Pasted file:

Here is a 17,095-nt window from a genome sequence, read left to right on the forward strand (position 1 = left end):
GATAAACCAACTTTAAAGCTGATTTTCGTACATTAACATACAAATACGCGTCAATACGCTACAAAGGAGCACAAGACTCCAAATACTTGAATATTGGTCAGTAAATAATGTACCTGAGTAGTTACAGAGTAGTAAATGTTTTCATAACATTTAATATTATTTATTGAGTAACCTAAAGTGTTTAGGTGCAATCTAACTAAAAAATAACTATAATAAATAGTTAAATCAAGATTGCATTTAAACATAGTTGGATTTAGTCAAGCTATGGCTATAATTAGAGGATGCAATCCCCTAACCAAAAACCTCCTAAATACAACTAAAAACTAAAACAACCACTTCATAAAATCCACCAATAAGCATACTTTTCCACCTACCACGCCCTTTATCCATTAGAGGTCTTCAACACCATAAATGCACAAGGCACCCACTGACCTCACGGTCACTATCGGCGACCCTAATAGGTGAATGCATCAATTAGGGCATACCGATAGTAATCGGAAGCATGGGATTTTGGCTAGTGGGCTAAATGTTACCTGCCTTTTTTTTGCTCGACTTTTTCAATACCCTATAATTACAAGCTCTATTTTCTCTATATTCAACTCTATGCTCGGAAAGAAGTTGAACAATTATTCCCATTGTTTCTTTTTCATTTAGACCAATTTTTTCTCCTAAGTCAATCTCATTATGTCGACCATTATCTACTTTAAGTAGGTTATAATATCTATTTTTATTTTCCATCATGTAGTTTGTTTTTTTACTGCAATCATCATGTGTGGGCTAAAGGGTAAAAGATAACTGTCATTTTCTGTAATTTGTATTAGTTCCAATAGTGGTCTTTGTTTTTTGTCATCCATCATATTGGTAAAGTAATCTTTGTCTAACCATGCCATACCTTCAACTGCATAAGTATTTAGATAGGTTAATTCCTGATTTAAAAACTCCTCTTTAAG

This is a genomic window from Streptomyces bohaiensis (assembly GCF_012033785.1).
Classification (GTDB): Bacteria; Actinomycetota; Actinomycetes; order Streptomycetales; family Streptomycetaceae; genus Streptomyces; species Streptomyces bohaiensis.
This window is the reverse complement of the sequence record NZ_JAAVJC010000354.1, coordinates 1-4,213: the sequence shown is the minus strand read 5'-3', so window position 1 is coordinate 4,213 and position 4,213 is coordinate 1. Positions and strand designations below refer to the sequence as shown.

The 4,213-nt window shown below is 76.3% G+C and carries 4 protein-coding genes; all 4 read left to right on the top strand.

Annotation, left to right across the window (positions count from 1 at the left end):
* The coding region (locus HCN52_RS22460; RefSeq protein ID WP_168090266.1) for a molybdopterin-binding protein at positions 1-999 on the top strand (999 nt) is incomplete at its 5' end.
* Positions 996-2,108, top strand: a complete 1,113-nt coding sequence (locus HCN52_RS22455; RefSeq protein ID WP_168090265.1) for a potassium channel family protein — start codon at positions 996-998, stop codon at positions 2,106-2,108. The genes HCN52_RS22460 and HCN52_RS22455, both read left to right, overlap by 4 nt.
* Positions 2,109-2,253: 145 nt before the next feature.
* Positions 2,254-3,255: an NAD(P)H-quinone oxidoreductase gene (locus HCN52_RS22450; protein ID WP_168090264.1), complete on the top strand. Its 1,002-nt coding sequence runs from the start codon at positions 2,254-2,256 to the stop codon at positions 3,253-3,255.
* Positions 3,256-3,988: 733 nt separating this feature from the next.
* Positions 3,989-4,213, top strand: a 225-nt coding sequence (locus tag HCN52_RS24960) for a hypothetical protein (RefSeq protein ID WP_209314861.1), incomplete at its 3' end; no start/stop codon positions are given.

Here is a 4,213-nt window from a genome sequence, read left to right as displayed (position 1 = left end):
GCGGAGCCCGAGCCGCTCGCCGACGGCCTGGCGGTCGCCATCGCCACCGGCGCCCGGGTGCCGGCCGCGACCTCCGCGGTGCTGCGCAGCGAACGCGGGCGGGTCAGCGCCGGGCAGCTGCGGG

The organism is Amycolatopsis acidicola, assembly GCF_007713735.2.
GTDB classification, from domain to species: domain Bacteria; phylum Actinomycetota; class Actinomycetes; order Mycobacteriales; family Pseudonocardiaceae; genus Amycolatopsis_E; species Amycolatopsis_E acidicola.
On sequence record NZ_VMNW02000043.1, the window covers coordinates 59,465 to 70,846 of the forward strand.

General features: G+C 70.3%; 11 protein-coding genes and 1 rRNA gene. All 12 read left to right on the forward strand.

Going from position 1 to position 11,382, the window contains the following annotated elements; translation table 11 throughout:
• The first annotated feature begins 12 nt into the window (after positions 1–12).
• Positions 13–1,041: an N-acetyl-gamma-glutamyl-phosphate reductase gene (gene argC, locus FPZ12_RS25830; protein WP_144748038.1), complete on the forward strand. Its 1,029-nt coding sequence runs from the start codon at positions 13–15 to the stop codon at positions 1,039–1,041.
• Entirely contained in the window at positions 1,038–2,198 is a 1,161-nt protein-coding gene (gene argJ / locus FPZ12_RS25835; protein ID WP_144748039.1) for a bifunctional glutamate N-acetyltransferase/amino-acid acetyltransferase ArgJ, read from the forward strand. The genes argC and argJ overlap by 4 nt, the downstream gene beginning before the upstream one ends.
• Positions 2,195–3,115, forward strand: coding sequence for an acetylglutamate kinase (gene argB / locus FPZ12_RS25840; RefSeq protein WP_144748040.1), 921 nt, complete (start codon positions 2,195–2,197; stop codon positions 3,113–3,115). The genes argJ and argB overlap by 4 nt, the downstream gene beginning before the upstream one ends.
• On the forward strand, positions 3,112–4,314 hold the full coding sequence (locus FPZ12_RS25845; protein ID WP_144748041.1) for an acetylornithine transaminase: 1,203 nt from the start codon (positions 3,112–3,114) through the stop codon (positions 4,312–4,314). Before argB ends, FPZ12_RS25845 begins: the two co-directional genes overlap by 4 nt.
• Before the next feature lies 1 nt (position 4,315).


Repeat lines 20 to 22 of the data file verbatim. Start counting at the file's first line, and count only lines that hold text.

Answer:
Going from position 1 to position 11,382, the window contains the following annotated elements; translation table 11 throughout:
• The first annotated feature begins 12 nt into the window (after positions 1–12).
• Positions 13–1,041: an N-acetyl-gamma-glutamyl-phosphate reductase gene (gene argC, locus FPZ12_RS25830; protein WP_144748038.1), complete on the forward strand. Its 1,029-nt coding sequence runs from the start codon at positions 13–15 to the stop codon at positions 1,039–1,041.